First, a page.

We caught an illegal tuna purse seiner (Queen Evelyn 168) in the Pacific Commons on Friday. This Philippines-flagged vessel was close to the transfer of tuna between her sister vessel and a refrigerated mothership. It was likely that transfer of fish at sea, involving this illegal vessel, was about to occur. But upon our arrival the vessels immediately separated and fled.
Greenpeace activists from Fiji and Papua New Guinea stand on juvenile yellowfin and skipjack tuna in the hold of a vessel that was caught tansferring fish six times in the last month in the Pacific Commons.
These motherships, known as 'reefers' are a gateway for
laundering tuna out of the region. Fish transfer is known to happen
Pacific Commons but it has never been documented before. This
area is especially prone to pirate activities and tuna have
disappeared unreported on motherships like this for years.
Activists from our ship, Esperanza, managed to catch up with the
reefer and were given permission to board it by the Captain. They
documented the contents of the hold that consisted predominantly of
juvenile yellowfin and skipjack tuna.
The Captain admitted to at least six other transfers of tuna he
had done over the last month in the same pocket of international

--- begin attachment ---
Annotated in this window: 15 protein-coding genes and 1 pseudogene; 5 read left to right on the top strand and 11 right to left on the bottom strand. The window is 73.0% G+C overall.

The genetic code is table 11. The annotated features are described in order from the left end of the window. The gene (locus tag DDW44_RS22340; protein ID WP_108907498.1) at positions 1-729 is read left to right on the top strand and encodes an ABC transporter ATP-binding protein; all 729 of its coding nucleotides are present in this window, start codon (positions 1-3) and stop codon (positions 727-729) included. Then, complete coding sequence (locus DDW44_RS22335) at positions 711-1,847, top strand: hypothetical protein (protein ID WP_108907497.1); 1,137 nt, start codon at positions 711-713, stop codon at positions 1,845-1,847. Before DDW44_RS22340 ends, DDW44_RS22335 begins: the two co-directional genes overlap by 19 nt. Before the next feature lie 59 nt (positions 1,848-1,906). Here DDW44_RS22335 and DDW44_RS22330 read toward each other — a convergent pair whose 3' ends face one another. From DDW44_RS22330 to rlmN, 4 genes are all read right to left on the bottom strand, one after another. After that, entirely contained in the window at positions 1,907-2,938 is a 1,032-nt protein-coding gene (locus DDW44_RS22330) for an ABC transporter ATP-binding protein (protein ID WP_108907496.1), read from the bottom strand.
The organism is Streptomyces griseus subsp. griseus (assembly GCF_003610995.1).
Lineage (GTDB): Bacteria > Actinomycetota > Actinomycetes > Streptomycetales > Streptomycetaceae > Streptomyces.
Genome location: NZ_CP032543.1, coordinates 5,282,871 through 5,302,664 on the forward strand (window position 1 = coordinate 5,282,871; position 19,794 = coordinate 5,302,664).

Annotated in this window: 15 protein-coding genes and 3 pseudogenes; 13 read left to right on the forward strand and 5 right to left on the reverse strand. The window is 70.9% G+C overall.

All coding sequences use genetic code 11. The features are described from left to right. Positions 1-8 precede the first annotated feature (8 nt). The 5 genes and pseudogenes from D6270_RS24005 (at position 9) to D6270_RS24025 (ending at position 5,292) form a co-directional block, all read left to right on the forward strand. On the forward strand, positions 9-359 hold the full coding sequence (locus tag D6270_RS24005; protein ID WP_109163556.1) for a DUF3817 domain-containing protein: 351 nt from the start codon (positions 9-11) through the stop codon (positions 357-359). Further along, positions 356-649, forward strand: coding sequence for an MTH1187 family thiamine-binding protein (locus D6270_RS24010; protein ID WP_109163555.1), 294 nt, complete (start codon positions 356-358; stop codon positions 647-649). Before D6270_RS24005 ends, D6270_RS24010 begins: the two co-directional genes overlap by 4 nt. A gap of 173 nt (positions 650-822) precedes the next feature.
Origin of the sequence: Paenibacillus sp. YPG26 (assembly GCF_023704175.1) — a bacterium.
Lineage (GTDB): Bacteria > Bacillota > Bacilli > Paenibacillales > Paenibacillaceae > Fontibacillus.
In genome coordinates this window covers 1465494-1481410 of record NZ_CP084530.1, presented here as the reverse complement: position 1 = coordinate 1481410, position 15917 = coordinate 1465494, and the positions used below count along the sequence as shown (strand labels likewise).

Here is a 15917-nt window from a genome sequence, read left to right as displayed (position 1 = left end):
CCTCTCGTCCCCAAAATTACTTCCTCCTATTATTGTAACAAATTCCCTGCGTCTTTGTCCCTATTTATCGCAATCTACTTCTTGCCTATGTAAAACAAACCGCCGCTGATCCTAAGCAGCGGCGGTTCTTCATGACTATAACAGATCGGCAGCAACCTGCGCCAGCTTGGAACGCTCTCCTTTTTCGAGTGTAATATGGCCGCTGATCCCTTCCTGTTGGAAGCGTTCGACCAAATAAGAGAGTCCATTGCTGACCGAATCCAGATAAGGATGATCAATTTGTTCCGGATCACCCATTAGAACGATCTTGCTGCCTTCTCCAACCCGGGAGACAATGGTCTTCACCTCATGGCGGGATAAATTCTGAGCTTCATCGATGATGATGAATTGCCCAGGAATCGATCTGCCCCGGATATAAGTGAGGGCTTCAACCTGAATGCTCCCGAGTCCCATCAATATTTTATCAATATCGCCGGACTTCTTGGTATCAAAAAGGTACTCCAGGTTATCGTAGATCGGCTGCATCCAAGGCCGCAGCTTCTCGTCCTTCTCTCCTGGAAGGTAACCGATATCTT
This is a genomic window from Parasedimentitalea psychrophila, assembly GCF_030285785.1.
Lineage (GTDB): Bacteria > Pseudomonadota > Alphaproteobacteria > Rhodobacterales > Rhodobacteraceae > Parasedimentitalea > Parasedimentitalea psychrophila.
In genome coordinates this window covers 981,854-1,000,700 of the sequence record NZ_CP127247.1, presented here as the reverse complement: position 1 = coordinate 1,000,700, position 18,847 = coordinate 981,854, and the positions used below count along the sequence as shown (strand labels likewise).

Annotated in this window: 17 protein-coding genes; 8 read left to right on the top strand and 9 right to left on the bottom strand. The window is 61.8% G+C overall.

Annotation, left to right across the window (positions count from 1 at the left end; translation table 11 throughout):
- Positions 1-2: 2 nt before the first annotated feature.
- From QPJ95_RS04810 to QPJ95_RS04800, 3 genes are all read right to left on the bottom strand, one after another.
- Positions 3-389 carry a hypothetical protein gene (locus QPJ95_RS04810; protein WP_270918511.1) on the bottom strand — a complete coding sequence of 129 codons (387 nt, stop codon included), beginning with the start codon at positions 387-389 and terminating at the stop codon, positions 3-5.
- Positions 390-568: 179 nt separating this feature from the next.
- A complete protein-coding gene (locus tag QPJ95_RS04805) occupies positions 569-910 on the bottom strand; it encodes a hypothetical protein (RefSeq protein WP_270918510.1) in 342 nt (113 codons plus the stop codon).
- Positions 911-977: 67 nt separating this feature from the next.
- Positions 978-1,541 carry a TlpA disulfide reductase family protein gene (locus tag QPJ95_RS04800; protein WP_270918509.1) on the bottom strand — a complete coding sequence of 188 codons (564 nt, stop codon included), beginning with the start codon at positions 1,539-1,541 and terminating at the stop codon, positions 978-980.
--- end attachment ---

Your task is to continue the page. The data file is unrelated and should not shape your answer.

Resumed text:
watersbetween Papua New Guinea and the Federated States of
Micronesia. These transfers alone added up to 675 tonnes of
skipjack and yellowfin tuna onboard and were mainly from boats
flagged to the Philippines belonging to the same company, TPS
The illegal tuna purse seiner, Queen
Evelyn 168 (background) next to the reefer (KenKen 888) and her
sister vessel (foreground).
Globally US $9 billion a year is lost to pirate fishing and
estimates in the Pacific range from US$134 million to US$400
million. These pirates earns four times more than Pacific Island
states earn in access fees and licenses.
We can do two things to reduce piracy: ban the transfer of
fishing catches at sea and create marine reserves in the Pacific
Commons, off limits to all fishing. This would close off a safe
escape route currently open to pirates illegally fishing adjacent
Greenpeace has reported the illegal purse seiner to the Western
and Central Pacific Fisheries Commission and our ship, Esperanza,
continues to defend the Pacific Commons.
Ask the UN to create of a network of marine reserves by protecting 40 percent of the world's oceans so that fisheries and marine life can recover.
We can't keep our ships at sea without your help. We don't accept any funding from governments or corporations, relying entirely on people like you to keep us going.